What is gamma trading?
By Simon Gleadall, CEO of Volcube.
Gamma trading is not simply the same thing as gamma hedging. Gamma hedging really refers to the act of executing a single gamma hedge, whereas gamma trading is more of a continuous activity. If we have a portfolio of options that has been delta hedged, then this will often only be a delta-neutral portfolio versus a single price in the underlying product. For example, imagine we own some calls and we are short some puts. To delta-hedge this option portfolio, we will need to sell some of the underlying. However, if the price of the underlying changes, then the delta-hedge we have executed is probably going to be inaccurate. This is because the individual options in our portfolio have gamma, which means that their deltas change if the underlying product price changes. So to remain delta-neutral, we will have to adjust our delta hedge. This adjustment to our overall delta is known as a gamma hedge. There is more on gamma hedging here.
Now, gamma trading is not quite the same thing. Gamma trading really refers to the idea of looking to gamma hedge profitably. For example, a trader may say “I want to buy some options so that I am long gamma, because I think I can make a profit by gamma trading the underlying”. What does he mean buy this? Well, what he means is that he thinks the price of owning the options day-to-day is less than the amount he can make from gamma hedging. Let’s break this down a bit further.
The value of options tends to fall over time. This is known as the time decay of options. As the options come closer to expiring, their ‘optionality’ diminishes. Out-of-the-money options at expiration are worthless, but before expiry they can have value because they may have a chance of expiring in-the-money. But as time passes, this optionality has to evaporate. So if one owns a bunch of out-of-the-money options, one can expect to see their value erode over time, other things being equal. The flip side to this loss of value through time decay is that by being long such options, one is long gamma. This is known as the ‘gamma-theta trade-off’. If a trader owns options, they can lose value gradually simply by time passing. But the trader can make a profit from owning these options by gamma hedging. Similarly, if a trader is short options, he can collect money as time passes, because the options he is short can diminish in value. The flip side for him is that he is short gamma and this can be a losing situation if the underlying moves.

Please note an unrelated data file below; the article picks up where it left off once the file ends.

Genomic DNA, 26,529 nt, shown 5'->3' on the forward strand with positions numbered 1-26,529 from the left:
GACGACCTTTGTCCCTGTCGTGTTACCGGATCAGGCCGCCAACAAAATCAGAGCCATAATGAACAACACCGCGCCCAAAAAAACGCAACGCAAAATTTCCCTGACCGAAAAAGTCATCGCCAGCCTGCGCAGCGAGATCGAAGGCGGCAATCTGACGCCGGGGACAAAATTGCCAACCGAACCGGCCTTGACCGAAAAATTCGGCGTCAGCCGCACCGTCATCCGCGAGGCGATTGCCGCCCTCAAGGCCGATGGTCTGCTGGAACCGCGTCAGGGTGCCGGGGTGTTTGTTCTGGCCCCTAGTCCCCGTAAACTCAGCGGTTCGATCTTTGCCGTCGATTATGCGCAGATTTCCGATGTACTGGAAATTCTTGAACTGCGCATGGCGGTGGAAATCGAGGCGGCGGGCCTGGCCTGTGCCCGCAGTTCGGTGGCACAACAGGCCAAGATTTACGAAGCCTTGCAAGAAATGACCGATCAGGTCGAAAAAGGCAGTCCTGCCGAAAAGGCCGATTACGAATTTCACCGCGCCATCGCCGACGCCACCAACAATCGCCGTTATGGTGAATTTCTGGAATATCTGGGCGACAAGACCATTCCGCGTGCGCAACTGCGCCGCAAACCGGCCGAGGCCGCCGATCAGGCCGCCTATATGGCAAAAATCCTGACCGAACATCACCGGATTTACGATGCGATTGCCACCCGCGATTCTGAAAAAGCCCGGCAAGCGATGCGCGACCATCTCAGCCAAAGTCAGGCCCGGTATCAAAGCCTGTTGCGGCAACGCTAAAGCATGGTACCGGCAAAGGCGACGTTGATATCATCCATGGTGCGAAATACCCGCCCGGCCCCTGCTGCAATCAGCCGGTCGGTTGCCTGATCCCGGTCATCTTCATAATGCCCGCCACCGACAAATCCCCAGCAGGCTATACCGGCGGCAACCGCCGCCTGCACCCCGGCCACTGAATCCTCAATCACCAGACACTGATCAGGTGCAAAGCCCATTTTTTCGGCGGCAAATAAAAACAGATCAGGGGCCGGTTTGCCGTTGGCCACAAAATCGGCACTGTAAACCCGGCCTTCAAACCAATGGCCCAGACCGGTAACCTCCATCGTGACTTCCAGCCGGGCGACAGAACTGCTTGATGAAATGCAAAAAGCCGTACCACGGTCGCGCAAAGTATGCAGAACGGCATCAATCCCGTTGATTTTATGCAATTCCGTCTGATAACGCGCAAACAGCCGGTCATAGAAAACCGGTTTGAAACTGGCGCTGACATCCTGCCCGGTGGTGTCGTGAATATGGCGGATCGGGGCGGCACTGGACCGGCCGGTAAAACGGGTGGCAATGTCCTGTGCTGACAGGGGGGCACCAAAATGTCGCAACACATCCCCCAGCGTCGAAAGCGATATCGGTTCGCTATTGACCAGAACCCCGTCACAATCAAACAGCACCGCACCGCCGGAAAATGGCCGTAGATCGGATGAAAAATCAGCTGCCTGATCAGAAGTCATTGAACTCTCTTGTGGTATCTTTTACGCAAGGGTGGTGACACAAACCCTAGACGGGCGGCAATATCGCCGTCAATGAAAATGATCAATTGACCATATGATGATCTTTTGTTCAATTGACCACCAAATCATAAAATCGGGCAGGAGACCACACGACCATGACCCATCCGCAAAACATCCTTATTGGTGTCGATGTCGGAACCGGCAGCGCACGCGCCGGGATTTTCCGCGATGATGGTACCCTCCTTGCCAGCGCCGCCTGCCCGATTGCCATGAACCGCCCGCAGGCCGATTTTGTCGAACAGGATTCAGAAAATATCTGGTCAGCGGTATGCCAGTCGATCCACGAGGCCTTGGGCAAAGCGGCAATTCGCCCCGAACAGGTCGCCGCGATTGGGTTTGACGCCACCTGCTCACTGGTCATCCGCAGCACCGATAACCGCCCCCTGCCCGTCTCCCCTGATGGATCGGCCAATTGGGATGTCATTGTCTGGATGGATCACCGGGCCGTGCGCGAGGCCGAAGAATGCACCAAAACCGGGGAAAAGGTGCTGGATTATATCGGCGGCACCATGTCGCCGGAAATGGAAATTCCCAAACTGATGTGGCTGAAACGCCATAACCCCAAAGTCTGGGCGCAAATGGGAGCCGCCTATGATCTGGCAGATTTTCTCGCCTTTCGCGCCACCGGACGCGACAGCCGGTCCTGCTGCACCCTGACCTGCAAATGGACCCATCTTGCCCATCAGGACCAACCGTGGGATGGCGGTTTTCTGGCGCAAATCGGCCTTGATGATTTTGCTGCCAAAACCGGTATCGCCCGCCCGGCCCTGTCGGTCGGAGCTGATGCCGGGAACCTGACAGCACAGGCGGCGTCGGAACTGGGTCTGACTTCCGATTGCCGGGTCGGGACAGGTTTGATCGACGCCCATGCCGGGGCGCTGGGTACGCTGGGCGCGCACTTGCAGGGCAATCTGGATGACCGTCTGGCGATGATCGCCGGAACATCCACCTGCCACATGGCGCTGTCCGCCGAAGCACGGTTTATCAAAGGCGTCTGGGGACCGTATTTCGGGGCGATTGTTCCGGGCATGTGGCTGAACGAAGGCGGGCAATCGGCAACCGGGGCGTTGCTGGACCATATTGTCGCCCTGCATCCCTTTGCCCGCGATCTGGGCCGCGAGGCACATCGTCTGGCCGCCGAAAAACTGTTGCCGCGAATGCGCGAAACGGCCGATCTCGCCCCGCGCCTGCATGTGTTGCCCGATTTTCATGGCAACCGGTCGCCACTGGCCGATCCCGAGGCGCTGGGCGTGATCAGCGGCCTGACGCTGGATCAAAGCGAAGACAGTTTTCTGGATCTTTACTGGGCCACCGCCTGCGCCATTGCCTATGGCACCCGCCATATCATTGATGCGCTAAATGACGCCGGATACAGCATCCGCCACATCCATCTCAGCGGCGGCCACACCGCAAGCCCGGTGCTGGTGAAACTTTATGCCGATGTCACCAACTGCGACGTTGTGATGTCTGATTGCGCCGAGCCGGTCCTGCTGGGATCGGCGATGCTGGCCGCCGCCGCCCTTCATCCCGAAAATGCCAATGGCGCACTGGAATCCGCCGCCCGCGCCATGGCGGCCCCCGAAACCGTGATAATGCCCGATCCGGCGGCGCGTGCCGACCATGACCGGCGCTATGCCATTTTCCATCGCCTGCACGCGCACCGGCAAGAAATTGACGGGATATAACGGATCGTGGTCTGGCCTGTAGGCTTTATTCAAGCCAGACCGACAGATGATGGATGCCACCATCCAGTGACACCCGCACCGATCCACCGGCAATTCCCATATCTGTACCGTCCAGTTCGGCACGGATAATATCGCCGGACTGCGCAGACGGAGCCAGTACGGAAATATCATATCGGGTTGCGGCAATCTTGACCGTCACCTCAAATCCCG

Back to the original question. What is gamma trading? Gamma trading really refers to the idea of gamma hedging over time and looking to profit from this versus the time decay in the options. So, a volatility trader might say, “I’m going to sell some options, trade the short gamma and look to collect the time decay”. What he means by this is that he thinks that his short gamma hedges are not going to cost him as much as he is going to make from collecting the time decay from being short options.
We will look at why he might make such a decision in a forthcoming article on implied versus realized volatility.
Volcube is an options education technology company, used by option traders around the world to practise and learn option trading techniques.